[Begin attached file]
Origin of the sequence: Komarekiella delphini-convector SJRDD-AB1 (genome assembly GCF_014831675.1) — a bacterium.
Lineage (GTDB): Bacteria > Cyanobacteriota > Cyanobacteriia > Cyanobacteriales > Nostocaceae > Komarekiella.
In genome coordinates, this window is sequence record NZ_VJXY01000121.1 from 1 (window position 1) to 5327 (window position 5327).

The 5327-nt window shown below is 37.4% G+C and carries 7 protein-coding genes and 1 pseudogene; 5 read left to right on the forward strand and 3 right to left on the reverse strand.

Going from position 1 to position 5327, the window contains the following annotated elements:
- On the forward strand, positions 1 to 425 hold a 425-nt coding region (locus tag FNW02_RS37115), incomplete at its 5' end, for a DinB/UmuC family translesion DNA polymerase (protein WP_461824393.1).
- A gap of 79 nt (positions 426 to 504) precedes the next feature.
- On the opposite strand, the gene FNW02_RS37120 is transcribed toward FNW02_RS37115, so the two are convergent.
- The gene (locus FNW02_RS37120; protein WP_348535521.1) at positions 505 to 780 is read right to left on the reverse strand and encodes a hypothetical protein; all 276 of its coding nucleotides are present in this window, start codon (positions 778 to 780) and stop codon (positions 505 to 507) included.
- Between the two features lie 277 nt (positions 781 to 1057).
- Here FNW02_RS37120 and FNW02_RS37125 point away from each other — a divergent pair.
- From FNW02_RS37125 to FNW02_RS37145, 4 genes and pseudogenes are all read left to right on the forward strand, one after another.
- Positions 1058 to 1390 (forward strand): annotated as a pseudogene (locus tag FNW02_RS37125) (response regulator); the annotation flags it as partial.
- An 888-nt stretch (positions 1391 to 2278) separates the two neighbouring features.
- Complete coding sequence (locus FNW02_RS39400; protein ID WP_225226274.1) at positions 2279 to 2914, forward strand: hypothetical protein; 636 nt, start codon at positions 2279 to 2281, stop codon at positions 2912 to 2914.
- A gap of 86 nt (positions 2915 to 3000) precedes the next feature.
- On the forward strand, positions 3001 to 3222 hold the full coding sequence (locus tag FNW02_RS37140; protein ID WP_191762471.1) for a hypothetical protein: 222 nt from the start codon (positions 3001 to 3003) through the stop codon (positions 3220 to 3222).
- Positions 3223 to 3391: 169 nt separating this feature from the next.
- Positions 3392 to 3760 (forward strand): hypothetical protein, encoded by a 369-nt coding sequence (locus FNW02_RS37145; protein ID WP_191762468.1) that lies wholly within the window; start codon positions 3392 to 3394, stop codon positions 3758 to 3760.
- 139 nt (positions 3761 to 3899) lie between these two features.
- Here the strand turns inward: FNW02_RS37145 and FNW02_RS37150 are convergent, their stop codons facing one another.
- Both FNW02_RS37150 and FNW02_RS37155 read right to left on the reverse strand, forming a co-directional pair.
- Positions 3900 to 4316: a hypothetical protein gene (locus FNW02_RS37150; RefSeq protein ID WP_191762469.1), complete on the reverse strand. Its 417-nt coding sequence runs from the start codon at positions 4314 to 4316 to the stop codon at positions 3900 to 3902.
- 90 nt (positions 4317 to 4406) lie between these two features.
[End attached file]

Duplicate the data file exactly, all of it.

Origin of the sequence: Komarekiella delphini-convector SJRDD-AB1 (genome assembly GCF_014831675.1) — a bacterium.
Lineage (GTDB): Bacteria > Cyanobacteriota > Cyanobacteriia > Cyanobacteriales > Nostocaceae > Komarekiella.
In genome coordinates, this window is sequence record NZ_VJXY01000121.1 from 1 (window position 1) to 5327 (window position 5327).

The 5327-nt window shown below is 37.4% G+C and carries 7 protein-coding genes and 1 pseudogene; 5 read left to right on the forward strand and 3 right to left on the reverse strand.

Going from position 1 to position 5327, the window contains the following annotated elements:
- On the forward strand, positions 1 to 425 hold a 425-nt coding region (locus tag FNW02_RS37115), incomplete at its 5' end, for a DinB/UmuC family translesion DNA polymerase (protein WP_461824393.1).
- A gap of 79 nt (positions 426 to 504) precedes the next feature.
- On the opposite strand, the gene FNW02_RS37120 is transcribed toward FNW02_RS37115, so the two are convergent.
- The gene (locus FNW02_RS37120; protein WP_348535521.1) at positions 505 to 780 is read right to left on the reverse strand and encodes a hypothetical protein; all 276 of its coding nucleotides are present in this window, start codon (positions 778 to 780) and stop codon (positions 505 to 507) included.
- Between the two features lie 277 nt (positions 781 to 1057).
- Here FNW02_RS37120 and FNW02_RS37125 point away from each other — a divergent pair.
- From FNW02_RS37125 to FNW02_RS37145, 4 genes and pseudogenes are all read left to right on the forward strand, one after another.
- Positions 1058 to 1390 (forward strand): annotated as a pseudogene (locus tag FNW02_RS37125) (response regulator); the annotation flags it as partial.
- An 888-nt stretch (positions 1391 to 2278) separates the two neighbouring features.
- Complete coding sequence (locus FNW02_RS39400; protein ID WP_225226274.1) at positions 2279 to 2914, forward strand: hypothetical protein; 636 nt, start codon at positions 2279 to 2281, stop codon at positions 2912 to 2914.
- A gap of 86 nt (positions 2915 to 3000) precedes the next feature.
- On the forward strand, positions 3001 to 3222 hold the full coding sequence (locus tag FNW02_RS37140; protein ID WP_191762471.1) for a hypothetical protein: 222 nt from the start codon (positions 3001 to 3003) through the stop codon (positions 3220 to 3222).
- Positions 3223 to 3391: 169 nt separating this feature from the next.
- Positions 3392 to 3760 (forward strand): hypothetical protein, encoded by a 369-nt coding sequence (locus FNW02_RS37145; protein ID WP_191762468.1) that lies wholly within the window; start codon positions 3392 to 3394, stop codon positions 3758 to 3760.
- 139 nt (positions 3761 to 3899) lie between these two features.
- Here the strand turns inward: FNW02_RS37145 and FNW02_RS37150 are convergent, their stop codons facing one another.
- Both FNW02_RS37150 and FNW02_RS37155 read right to left on the reverse strand, forming a co-directional pair.
- Positions 3900 to 4316: a hypothetical protein gene (locus FNW02_RS37150; RefSeq protein ID WP_191762469.1), complete on the reverse strand. Its 417-nt coding sequence runs from the start codon at positions 4314 to 4316 to the stop codon at positions 3900 to 3902.
- 90 nt (positions 4317 to 4406) lie between these two features.